How Scientists Use Climate Models to Predict Mosquito-Borne Disease Outbreaks

The ebb and flow of rainy seasons corresponds with the hatching of millions of mosquitoes—and the spread of diseases they carry

Mosquito-borne diseases, such as Zika, malaria and Rift Valley Fever, threaten billions of people around the world. HBD / iStock

Few natural phenomena pose a greater threat to humans than a swarm of mosquitoes erupting from a cluster of soil-lodged eggs. These bloodthirsty menaces can carry a host of diseases, such as Zika, West Nile and malaria, making mosquitoes the world’s deadliest animals.

Mosquito-borne diseases threaten billions of people, and while the diseases vary in biology and geography, most, if not all, are exacerbated by climate change. Scientists predict that a warming world will invite the spread of more mosquitoes, and more illness, threatening a billion more people over the next 60 years. But long-term predictions are hard to act on, and public health experts believe short-term forecasts could better kick-start programs to save people’s lives today.

For the last 20 years, scientists studying weather patterns have pieced together how real-time data can help predict mosquito-borne disease outbreaks weeks or even months before the insects emerge from the ground. These tools may provide a mechanism to prevent millions of deaths, tracking monsoons and other rain cycles to forecast mosquito hatching events.

“I think the issues are kind of undeniable,” says Juli Trtanj, climate and health lead at the National Oceanic and Atmospheric Administration (NOAA). Warmer temperatures, more frequent droughts, devastating wildfires and powerful hurricanes have significant implications for public health—and the seasonal birth of millions of mosquitoes, tied to weather patterns, is perhaps the greatest public health risk of them all. “The fact is, we can observe it. We can predict it. And we need to do something about it.”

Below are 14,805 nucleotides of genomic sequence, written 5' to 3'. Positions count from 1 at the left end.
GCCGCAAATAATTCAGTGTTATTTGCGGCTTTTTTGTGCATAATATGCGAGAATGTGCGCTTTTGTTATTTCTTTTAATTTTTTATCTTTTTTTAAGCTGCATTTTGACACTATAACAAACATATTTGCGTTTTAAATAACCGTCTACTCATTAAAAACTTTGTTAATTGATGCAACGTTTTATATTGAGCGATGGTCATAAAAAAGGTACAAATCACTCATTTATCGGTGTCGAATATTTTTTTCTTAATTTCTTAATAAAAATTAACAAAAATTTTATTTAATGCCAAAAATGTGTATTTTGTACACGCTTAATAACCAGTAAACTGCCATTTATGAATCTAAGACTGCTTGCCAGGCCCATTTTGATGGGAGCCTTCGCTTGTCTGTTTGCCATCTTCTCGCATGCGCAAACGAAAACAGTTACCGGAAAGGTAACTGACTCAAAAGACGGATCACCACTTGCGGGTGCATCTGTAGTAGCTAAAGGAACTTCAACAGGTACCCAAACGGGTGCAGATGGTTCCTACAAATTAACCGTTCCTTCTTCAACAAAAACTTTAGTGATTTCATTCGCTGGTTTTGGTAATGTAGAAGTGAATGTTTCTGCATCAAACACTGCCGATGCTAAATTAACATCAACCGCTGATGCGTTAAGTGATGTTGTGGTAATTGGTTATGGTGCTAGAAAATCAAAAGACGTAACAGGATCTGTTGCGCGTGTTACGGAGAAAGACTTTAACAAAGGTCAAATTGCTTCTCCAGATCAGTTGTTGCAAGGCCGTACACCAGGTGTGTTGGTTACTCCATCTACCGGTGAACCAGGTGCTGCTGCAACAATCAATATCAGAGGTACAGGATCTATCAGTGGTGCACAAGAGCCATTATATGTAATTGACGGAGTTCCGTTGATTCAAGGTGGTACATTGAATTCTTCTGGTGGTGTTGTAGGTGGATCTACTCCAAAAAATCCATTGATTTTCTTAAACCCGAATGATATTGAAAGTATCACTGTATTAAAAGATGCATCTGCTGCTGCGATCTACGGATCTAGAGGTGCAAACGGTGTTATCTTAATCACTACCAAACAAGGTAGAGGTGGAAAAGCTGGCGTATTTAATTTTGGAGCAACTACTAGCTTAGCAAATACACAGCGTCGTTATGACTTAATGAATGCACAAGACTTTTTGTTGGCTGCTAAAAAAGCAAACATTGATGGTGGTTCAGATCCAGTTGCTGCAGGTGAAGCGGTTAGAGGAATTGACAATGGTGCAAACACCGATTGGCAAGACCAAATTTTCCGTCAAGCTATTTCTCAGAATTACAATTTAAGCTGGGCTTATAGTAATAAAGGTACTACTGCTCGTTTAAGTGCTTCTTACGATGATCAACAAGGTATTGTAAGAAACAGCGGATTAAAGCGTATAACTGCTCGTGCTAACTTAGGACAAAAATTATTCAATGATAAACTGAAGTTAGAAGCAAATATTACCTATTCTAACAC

Outbreaks can happen in the blink of an eye. The Zika virus, carried by Aedes aegypti mosquitoes, infected over a million people in 2015 alone. Annual outbreaks of the debilitating chikungunya virus often affect millions as well. In East Africa, different species of Aedes mosquito (Aedes mcintoshi and Aedes ochraceus) threaten humans and livestock with seasonal outbreaks of Rift Valley Fever (RFV).

Toward the end of the rainy season, these mosquitoes lay their eggs in shallow grasslands, or dambos. When months of heavy rain flood the area the following year, those eggs begin hatching in batches, maintaining a constant stream of millions of potential disease carriers.

Mosquito Being Born
Common house mosquito (Culex pipiens) larvae. DeAgostini / Getty Images

To Assaf Anyamba, a research scientist at NASA’s earth sciences division, the rainfall-driven outbreaks have one primary culprit: the El Niño climate pattern. In 1997, Anyamba began studying how the warm cycle of El Niño (and cool cycle of La Niña) might relate to surges in mosquito-borne disease.

He and his team—a collaboration including NASA, NOAA, the Department of Defense and the Department of Agriculture—gathered mountains of data. They tracked surface temperatures on land and sea, followed expected climate patterns and weather observations, and used satellite images to calculate rainfall (vibrant green vegetation is a clear sign of well-watered land). All these metrics were compiled into a single tool which could pinpoint regions at risk of Rift Valley Fever outbreaks. In 2006, the RVF Monitor made its first prediction.

“Nothing like this had ever been attempted before, just to go out on a limb and issue a prediction,” Anyamba says. Based on the tool’s detection of strong El Niño conditions, the United States issued a warning to East African countries of the high risk for RVF in September 2006. “It was a very courageous statement from us, but we thought we were on to something.”